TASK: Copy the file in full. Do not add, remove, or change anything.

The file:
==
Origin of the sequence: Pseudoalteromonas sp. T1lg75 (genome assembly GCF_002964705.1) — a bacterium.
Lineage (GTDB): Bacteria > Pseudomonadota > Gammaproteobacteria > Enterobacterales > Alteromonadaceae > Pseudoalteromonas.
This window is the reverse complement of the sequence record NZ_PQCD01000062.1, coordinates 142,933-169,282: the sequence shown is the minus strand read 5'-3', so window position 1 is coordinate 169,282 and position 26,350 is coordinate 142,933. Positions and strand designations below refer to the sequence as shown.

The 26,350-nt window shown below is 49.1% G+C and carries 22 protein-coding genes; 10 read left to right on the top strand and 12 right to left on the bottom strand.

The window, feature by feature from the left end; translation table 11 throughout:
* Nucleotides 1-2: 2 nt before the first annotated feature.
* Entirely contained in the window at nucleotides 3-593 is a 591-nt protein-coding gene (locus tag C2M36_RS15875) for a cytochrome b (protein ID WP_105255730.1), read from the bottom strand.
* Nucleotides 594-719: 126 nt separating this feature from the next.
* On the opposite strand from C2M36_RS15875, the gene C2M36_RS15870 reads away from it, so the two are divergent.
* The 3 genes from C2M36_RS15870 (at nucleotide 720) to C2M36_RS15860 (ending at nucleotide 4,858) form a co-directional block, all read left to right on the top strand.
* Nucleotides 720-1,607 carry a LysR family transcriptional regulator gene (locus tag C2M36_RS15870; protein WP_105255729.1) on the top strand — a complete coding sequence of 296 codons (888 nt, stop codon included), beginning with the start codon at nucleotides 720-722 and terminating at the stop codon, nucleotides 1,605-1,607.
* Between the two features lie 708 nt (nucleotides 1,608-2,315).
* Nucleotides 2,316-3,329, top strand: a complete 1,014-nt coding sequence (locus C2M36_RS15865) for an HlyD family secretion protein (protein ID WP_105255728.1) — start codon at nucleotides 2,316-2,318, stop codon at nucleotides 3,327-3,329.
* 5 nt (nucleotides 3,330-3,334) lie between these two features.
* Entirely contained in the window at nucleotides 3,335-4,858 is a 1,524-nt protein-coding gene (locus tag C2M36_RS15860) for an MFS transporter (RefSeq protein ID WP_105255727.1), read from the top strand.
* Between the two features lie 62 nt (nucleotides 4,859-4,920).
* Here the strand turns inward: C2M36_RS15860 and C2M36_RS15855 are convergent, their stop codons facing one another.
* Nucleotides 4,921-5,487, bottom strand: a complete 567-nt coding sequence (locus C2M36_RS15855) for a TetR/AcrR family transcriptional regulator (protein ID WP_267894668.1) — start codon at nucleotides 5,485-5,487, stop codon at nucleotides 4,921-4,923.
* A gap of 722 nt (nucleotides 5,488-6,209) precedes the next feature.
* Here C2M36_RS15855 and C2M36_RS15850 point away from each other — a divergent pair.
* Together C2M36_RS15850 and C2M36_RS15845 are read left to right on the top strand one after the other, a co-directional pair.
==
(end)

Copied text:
Origin of the sequence: Pseudoalteromonas sp. T1lg75 (genome assembly GCF_002964705.1) — a bacterium.
Lineage (GTDB): Bacteria > Pseudomonadota > Gammaproteobacteria > Enterobacterales > Alteromonadaceae > Pseudoalteromonas.
This window is the reverse complement of the sequence record NZ_PQCD01000062.1, coordinates 142,933-169,282: the sequence shown is the minus strand read 5'-3', so window position 1 is coordinate 169,282 and position 26,350 is coordinate 142,933. Positions and strand designations below refer to the sequence as shown.

The 26,350-nt window shown below is 49.1% G+C and carries 22 protein-coding genes; 10 read left to right on the top strand and 12 right to left on the bottom strand.

The window, feature by feature from the left end; translation table 11 throughout:
* Nucleotides 1-2: 2 nt before the first annotated feature.
* Entirely contained in the window at nucleotides 3-593 is a 591-nt protein-coding gene (locus tag C2M36_RS15875) for a cytochrome b (protein ID WP_105255730.1), read from the bottom strand.
* Nucleotides 594-719: 126 nt separating this feature from the next.
* On the opposite strand from C2M36_RS15875, the gene C2M36_RS15870 reads away from it, so the two are divergent.
* The 3 genes from C2M36_RS15870 (at nucleotide 720) to C2M36_RS15860 (ending at nucleotide 4,858) form a co-directional block, all read left to right on the top strand.
* Nucleotides 720-1,607 carry a LysR family transcriptional regulator gene (locus tag C2M36_RS15870; protein WP_105255729.1) on the top strand — a complete coding sequence of 296 codons (888 nt, stop codon included), beginning with the start codon at nucleotides 720-722 and terminating at the stop codon, nucleotides 1,605-1,607.
* Between the two features lie 708 nt (nucleotides 1,608-2,315).
* Nucleotides 2,316-3,329, top strand: a complete 1,014-nt coding sequence (locus C2M36_RS15865) for an HlyD family secretion protein (protein ID WP_105255728.1) — start codon at nucleotides 2,316-2,318, stop codon at nucleotides 3,327-3,329.
* 5 nt (nucleotides 3,330-3,334) lie between these two features.
* Entirely contained in the window at nucleotides 3,335-4,858 is a 1,524-nt protein-coding gene (locus tag C2M36_RS15860) for an MFS transporter (RefSeq protein ID WP_105255727.1), read from the top strand.
* Between the two features lie 62 nt (nucleotides 4,859-4,920).
* Here the strand turns inward: C2M36_RS15860 and C2M36_RS15855 are convergent, their stop codons facing one another.
* Nucleotides 4,921-5,487, bottom strand: a complete 567-nt coding sequence (locus C2M36_RS15855) for a TetR/AcrR family transcriptional regulator (protein ID WP_267894668.1) — start codon at nucleotides 5,485-5,487, stop codon at nucleotides 4,921-4,923.
* A gap of 722 nt (nucleotides 5,488-6,209) precedes the next feature.
* Here C2M36_RS15855 and C2M36_RS15850 point away from each other — a divergent pair.
* Together C2M36_RS15850 and C2M36_RS15845 are read left to right on the top strand one after the other, a co-directional pair.